The long-term goal of this project is to characterize neurotransmitter receptor-mediated information transduction, and its regulation, across neuronal membranes. The primary receptor systems under investigation are those for the neurotransmitter dopamine. To characterize these receptors at the biochemical and molecular levels and study their regulation, two interrelated lines of research are underway: 1) investigation of the cell biology, structure, function and regulation of the receptors at the protein level; and 2) the molecular cloning and identification of proteins that directly interact with the receptors to modify their function, expression, regulation and trafficking. Projects involing mice that are deficient in specific dopamine receptor subtypes are also in progress.? ? In FY2006, we have continued investigating the role of protein kinase C (PKC)-mediated phosphorylation in regulating D1 receptor function and how this might be modulated by ethanol. Ethanol consumption is well known to potentiate dopaminergic signaling and this is partially mediated by the D1 receptor. The mechanism responsible for ethanol modulation of D1 receptor signaling is unclear and has been the focus of our study. We found that ethanol pretreatment of D1 receptor-transfected HEK293 cells potentiates dopamine-stimulated cAMP accumulation and decreases D1 receptor phosphorylation without altering receptor expression. We hypothesized that ethanol may decrease D1 receptor phosphorylation and enhance signaling by either activating a protein phosphatase or inhibiting a protein kinase. To examine the potential involvement of phosphatases or kinases on D1 receptor phosphorylation and signaling, HEK293 cells expressing the D1 receptor were pretreated with several phosphatase or protein kinase C (PKC) inhibitors prior to dopamine-stimulation. D1 receptor-mediated signaling was evaluated using cAMP accumulation assays and D1 receptor phosphorylation was assessed via in situ phosphorylation assays. Pretreatment with phosphatase inhibitors did not abolish the ethanol potentiation of dopamine-stimulated cAMP levels or the decrease in D1 receptor phosphorylation. Furthermore, co-expression of the D1 receptor with a constitutively active subunit of calcineurin (protein phosphatase 2B) did not potentiate dopamine-stimulated cAMP levels or reduce basal D1 receptor phosphorylation levels when compared to control cells expressing the D1 receptor alone. However, cellular pretreatment with PKC inhibitors mimicked the effects of ethanol on both dopamine-stimulated cAMP levels and D1 receptor phosphorylation, suggesting that ethanol functions to inhibit basal PKC phosphorylation of the receptor. This idea is supported by the observation that treatment of the cells with both ethanol and PKC inhibitors promote non-additive effects on D1 receptor phosphorylation and activity. In cells cotransfected with the D1 receptor and the PKC isozymes gamma or delta, the ethanol-dependent decrease of D1 receptor phosphorylation appears to be augmented suggesting that the effects of ethanol may be mediated by these PKC isozymes. The ability of ethanol to modulate PKC activity in the cells was directly assessed using vitro kinase assays following selective immunoprecipitation of specific PKC isozymes. We found that ethanol pretreatment of the cells indeed attenuated the membrane kinase activities of gamma and delta whereas those of beta and epsilon were unaffected. Taken together, these results suggest that PKC gamma and delta constitutively phosphorylate the D1 dopamine receptor under basal conditions and that this dampens receptor-G protein coupling. Exposure to ethanol specifically inhibits the activity of these PKC isozymes resulting in decreased basal receptor phosphorylation and enhanced D1 receptor-mediated signaling.? ? In FY2006, we initiated new proteomics projects involving co-immunoprecipitation (co-IP) assays for D1 and D2 DARs coupled with mass spectrometry (MS) sequencing to identify interacting protein partners. One protein identified this way was sorting nexin-25 (SNX25). Sorting nexins are a diverse group of cellular trafficking proteins that are defined by the presence of a phospholipid-binding motif, the phox (PX) domain, a sequence of 100-130 residues that bind phosphatidylinositol phosphates, thereby targeting these proteins to membranes enriched in these lipids. Mammalian SNXs have been suggested to be involved in intracellular trafficking, internalization, and endosomal recycling or sorting. Thus far, 27 SNXs have been identified in humans, all defined by the presence of the PX domain. SNX25 also contains an RGS (regulator of G-protein signaling) domain, a sequence of ~120 residues that functions as a GTPase activator thus stimulating the inactivation of heterotrimeric G proteins. The physiological role of SNX25 is unknown. Using radioligand binding assays, we found that increasing the expression levels of SNX25 in HEK293T cells dose-dependently increased the amount of D1 receptor expressed in the plasma membrane. This increase in receptor number was accompanied by an increase in D1 receptor-mediated cAMP accumulation. We also evaluated the effects of SNX25 on D2 receptor expression and found that, as with the D1 receptor, increasing cellular SNX25 expression increased total D2 receptor binding activity. This increase in receptor expression was correlated with increased D2 receptor-mediated signaling as determined via inhibition of forskolin-stimulated cAMP accumulation. There were no effects of increasing SNX25 levels on basal or forskolin-stimulated cAMP levels in the cells. These results suggest that SNX25 plays an important role in the expression of both D1 and D2 dopamine receptor expression. The mechanism(s) by which this occurs is currently under investigation. ? ? A second protein identified in our proteomics projects was the alpha1 subunit of the Na+/K+-ATPase (NKA alpha1). The NKA is a transmembrane protein consisting of both alpha and beta subunits, with alpha1 being the predominant alpha isoform. Studies indicate that the alpha subunit is primarily responsible for the transport of Na+ and K+ across the plasma membrane. Western analysis and reverse co-immunoprecipitation experiments have confirmed the MS results, revealing specific D1 and D2 DAR interactions with NKA alpha1. To determine the impact of NKA on DAR function, biological assays were conducted in the presence of enhanced levels of NKA alpha1 in HEK293T cells. In this system, over-expression of NKA alpha1 yields a dramatic decrease in total D1 and D2 DAR number. A concomitant functional decrease in both D1 and D2 DAR-mediated regulation of cAMP production was also observed with NKA alpha1 over-expression. Interestingly, pharmacological inhibition of either over-expressed or endogenous NKA with ouabain produced an increase in D2 DAR activity, as measured by cAMP production. Furthermore, over-expression of the D2 DAR also impacts NKA function, causing a decrease in endogenous NKA activity as measured by 86Rb uptake. These preliminary data indicate that the D2 DAR and NKA can reciprocally regulate one another. Current studies are underway to determine both the impact of NKA pharmacological blockade on D1 DAR function, and the consequence of receptor stimulation or desensitization on DAR-NKA interactions and NKA function. Whether this reciprocal regulation is mediated by direct or indirect interactions will also be investigated.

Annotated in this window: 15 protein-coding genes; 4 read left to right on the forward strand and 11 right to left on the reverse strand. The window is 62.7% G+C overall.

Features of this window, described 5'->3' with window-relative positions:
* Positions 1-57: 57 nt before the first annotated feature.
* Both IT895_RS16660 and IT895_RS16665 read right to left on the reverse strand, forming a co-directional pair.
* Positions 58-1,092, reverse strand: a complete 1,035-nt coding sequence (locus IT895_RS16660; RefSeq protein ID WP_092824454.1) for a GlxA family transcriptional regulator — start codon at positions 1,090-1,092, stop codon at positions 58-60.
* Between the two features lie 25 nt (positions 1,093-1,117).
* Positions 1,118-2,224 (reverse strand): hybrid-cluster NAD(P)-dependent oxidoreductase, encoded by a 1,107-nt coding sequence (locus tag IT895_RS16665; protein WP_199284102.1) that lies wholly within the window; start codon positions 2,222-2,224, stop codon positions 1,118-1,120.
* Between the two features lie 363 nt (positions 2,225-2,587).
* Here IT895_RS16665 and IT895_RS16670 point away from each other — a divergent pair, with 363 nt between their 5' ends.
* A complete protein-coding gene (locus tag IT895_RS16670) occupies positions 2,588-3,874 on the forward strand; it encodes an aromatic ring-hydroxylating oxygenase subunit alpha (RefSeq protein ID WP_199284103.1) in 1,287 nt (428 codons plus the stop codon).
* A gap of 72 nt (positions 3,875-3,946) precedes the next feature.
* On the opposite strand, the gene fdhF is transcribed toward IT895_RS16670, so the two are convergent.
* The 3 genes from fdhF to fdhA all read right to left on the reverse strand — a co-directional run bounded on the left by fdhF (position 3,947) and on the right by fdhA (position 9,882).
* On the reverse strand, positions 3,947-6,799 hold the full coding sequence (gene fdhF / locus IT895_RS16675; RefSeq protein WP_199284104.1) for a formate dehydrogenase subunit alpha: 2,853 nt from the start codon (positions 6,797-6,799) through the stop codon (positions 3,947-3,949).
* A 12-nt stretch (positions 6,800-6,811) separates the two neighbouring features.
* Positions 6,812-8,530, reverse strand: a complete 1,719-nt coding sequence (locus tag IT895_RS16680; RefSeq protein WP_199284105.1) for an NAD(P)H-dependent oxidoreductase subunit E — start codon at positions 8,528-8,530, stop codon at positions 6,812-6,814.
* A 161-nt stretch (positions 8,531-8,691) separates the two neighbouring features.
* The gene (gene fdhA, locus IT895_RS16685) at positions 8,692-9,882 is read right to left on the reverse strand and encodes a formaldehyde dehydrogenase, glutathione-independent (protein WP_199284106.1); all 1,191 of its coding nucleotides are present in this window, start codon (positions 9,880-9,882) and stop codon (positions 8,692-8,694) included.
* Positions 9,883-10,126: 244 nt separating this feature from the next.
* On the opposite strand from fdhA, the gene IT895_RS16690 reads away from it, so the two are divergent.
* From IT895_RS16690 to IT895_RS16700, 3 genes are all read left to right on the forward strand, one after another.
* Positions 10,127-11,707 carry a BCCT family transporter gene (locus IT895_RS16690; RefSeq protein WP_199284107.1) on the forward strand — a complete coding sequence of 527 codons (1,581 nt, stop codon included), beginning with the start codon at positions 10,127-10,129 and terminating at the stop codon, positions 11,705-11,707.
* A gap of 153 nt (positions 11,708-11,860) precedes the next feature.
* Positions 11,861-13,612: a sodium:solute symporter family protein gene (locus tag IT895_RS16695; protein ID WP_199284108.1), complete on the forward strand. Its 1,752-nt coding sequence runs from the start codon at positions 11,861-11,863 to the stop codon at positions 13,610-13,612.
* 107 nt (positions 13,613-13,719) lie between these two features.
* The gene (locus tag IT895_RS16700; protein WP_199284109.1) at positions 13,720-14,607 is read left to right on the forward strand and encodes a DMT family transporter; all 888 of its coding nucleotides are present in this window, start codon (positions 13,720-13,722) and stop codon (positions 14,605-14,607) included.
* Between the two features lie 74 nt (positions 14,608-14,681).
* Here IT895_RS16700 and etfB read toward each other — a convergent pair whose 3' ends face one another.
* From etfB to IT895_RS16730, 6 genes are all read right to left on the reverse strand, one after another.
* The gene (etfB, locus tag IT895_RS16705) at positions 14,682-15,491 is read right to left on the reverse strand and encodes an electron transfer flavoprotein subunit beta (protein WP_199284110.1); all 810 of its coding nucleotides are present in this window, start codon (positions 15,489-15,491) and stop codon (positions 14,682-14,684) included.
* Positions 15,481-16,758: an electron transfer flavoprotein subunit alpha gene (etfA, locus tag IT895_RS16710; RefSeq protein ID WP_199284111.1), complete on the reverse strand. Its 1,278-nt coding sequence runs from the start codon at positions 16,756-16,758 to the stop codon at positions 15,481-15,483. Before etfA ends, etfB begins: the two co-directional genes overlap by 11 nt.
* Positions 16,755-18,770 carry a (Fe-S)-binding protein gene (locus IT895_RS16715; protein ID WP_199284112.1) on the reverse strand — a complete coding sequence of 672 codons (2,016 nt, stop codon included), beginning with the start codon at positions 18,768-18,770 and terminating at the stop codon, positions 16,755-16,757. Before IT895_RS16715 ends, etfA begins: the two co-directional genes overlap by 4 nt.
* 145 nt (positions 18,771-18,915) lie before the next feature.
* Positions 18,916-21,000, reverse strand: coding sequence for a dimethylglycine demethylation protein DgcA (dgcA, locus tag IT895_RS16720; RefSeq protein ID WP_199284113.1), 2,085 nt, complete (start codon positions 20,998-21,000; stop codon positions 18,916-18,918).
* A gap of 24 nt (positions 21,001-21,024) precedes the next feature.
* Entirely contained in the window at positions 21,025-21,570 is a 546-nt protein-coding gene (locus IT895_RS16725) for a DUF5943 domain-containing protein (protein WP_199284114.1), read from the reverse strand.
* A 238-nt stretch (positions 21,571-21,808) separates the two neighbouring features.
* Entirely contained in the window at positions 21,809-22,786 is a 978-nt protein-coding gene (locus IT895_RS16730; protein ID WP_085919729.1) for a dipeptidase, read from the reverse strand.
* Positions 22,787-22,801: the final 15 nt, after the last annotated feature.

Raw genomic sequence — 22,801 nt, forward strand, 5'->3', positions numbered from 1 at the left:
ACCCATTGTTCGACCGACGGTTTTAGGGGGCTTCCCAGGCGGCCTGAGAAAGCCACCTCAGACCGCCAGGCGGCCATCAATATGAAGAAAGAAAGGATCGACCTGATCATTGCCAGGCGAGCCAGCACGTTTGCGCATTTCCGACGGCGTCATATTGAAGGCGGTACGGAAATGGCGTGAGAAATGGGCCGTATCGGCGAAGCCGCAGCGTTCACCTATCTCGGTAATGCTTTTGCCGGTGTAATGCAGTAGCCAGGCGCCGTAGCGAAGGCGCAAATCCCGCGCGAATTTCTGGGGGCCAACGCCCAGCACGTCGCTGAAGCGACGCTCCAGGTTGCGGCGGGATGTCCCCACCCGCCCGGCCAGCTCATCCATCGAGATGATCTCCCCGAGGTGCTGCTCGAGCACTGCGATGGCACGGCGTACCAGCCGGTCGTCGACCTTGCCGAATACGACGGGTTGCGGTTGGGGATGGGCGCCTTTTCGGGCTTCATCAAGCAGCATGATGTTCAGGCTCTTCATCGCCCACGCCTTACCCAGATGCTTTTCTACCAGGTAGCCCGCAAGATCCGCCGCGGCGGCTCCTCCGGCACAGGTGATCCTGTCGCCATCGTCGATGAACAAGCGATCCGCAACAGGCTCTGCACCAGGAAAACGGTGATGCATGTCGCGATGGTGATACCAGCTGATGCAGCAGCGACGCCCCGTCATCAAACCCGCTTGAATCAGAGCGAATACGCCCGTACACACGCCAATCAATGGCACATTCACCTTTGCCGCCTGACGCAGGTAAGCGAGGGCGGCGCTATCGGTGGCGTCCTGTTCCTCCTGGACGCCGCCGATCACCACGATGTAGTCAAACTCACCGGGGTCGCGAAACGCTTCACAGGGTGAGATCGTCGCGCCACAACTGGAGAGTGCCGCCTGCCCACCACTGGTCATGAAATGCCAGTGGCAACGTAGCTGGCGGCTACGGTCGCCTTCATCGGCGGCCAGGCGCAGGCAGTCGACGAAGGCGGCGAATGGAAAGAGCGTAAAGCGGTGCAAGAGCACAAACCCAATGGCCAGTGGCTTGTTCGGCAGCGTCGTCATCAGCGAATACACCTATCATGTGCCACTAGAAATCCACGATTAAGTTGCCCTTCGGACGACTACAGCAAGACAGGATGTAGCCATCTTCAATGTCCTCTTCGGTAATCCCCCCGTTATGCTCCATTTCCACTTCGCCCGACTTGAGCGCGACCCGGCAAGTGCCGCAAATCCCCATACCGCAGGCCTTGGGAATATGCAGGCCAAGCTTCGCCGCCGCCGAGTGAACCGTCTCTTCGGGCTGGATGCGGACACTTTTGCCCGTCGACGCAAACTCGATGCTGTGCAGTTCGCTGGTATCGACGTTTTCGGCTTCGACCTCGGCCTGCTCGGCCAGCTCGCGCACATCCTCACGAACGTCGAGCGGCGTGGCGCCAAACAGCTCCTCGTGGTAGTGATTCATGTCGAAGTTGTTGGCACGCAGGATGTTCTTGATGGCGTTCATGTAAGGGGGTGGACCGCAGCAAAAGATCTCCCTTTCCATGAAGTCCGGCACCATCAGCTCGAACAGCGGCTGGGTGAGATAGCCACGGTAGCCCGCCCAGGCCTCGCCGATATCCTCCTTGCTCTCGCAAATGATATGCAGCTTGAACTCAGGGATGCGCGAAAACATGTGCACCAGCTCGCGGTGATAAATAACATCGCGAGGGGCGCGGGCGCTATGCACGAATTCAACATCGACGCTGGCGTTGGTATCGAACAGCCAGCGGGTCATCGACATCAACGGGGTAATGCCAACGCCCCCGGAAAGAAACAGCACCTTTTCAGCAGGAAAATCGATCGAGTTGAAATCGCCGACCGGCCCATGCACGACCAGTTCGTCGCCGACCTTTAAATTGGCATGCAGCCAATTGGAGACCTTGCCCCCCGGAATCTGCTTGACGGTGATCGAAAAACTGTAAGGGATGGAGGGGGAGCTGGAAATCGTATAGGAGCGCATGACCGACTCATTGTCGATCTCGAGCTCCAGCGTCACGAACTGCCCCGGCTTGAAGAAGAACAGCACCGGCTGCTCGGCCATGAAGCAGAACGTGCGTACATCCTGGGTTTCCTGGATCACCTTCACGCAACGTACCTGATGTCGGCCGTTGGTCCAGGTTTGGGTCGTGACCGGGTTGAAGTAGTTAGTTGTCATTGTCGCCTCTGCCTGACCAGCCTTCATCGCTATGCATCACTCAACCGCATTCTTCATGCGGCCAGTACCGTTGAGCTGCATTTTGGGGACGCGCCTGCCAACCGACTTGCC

National Institute of Health (NIH)
National Institute of Neurological Disorders and Stroke (NINDS)
Intramural Research (Z01)